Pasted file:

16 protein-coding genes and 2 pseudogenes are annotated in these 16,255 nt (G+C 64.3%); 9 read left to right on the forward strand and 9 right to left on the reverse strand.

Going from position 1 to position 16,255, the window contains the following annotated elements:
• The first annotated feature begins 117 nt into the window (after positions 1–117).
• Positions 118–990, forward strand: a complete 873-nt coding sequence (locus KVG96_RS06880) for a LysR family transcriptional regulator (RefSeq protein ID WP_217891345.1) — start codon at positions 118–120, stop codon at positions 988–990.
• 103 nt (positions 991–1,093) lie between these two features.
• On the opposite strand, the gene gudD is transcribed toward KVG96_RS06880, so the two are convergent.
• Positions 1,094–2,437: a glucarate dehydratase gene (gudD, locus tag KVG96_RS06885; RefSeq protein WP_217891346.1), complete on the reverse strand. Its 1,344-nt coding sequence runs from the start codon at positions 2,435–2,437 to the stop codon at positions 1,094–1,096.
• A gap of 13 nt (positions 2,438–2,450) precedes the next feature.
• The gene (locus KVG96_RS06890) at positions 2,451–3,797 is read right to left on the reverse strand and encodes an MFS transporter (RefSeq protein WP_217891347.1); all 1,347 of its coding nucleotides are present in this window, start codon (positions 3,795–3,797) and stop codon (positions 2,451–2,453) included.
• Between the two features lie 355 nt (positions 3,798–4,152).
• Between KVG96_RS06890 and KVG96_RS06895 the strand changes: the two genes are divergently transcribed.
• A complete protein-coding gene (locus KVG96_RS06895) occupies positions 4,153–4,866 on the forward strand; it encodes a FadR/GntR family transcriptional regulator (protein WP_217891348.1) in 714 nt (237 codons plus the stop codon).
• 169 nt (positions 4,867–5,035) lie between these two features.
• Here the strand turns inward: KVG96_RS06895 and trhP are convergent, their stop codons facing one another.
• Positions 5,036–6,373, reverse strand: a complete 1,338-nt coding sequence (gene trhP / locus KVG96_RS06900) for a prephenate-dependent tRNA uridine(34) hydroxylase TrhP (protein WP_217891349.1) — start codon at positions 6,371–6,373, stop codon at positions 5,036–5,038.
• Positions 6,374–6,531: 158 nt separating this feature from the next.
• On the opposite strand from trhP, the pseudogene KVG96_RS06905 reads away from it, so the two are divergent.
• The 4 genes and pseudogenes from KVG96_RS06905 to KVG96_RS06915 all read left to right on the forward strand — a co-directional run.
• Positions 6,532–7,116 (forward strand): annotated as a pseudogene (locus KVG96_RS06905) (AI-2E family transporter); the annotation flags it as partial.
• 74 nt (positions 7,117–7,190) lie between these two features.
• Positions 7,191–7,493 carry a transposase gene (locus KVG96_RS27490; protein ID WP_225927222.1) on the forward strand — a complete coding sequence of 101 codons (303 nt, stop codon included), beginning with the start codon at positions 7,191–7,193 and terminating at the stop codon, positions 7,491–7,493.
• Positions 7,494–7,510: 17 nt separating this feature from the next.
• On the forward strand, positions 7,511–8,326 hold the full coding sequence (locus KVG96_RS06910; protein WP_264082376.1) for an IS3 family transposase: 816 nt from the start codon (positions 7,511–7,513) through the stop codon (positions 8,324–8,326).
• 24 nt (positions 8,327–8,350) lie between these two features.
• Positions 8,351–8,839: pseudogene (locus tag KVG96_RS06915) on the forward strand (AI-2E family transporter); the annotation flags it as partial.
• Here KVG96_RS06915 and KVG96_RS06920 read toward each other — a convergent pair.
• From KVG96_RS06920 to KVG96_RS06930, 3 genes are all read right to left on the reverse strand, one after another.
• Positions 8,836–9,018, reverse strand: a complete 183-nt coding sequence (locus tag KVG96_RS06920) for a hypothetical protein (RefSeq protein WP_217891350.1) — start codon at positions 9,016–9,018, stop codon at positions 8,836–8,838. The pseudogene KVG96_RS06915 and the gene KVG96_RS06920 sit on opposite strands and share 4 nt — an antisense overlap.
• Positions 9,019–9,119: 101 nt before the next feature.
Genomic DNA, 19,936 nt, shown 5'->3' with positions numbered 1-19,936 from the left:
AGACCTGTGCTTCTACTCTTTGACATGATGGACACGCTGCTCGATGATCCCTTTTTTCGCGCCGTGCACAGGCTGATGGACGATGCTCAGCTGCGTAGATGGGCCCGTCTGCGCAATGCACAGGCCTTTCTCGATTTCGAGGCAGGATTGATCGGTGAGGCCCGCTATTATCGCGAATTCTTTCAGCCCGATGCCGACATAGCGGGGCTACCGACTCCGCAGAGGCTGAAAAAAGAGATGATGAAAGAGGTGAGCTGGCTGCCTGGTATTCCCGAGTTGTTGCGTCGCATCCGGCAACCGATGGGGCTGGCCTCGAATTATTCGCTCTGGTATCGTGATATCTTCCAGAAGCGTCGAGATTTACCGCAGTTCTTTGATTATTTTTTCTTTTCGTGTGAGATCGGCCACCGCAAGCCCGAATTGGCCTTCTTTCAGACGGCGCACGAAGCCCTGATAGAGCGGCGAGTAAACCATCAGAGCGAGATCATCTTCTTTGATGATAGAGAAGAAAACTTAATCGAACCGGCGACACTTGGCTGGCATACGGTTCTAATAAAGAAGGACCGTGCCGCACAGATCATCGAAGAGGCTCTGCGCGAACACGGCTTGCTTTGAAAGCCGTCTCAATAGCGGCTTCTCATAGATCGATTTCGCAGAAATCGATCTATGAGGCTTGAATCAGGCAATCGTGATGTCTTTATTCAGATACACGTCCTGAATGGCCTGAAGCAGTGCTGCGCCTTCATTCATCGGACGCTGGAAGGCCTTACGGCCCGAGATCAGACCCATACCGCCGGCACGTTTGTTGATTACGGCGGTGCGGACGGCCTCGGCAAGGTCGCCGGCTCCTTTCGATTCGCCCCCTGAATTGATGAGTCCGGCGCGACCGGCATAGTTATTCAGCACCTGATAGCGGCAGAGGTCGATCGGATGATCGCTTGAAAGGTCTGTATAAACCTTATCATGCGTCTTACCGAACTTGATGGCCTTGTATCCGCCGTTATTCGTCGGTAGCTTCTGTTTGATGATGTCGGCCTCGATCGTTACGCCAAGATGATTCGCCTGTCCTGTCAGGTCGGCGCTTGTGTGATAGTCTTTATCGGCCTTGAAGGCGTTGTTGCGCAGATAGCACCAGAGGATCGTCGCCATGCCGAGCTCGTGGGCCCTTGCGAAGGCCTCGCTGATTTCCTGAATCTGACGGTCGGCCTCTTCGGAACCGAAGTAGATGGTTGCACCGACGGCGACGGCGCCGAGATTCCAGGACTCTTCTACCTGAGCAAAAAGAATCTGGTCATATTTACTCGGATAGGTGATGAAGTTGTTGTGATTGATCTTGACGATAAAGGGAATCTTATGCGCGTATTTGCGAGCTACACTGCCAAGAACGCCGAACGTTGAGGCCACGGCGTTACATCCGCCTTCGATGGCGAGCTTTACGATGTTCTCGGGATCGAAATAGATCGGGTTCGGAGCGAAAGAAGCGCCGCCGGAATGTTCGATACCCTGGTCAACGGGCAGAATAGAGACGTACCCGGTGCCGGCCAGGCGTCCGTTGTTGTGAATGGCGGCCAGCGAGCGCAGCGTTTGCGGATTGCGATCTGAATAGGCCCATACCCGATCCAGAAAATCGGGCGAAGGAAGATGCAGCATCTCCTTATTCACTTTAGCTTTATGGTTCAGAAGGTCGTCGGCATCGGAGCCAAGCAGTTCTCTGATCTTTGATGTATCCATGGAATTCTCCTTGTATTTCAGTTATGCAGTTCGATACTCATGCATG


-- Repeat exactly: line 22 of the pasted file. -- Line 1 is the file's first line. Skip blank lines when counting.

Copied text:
• Positions 7,494–7,510: 17 nt separating this feature from the next.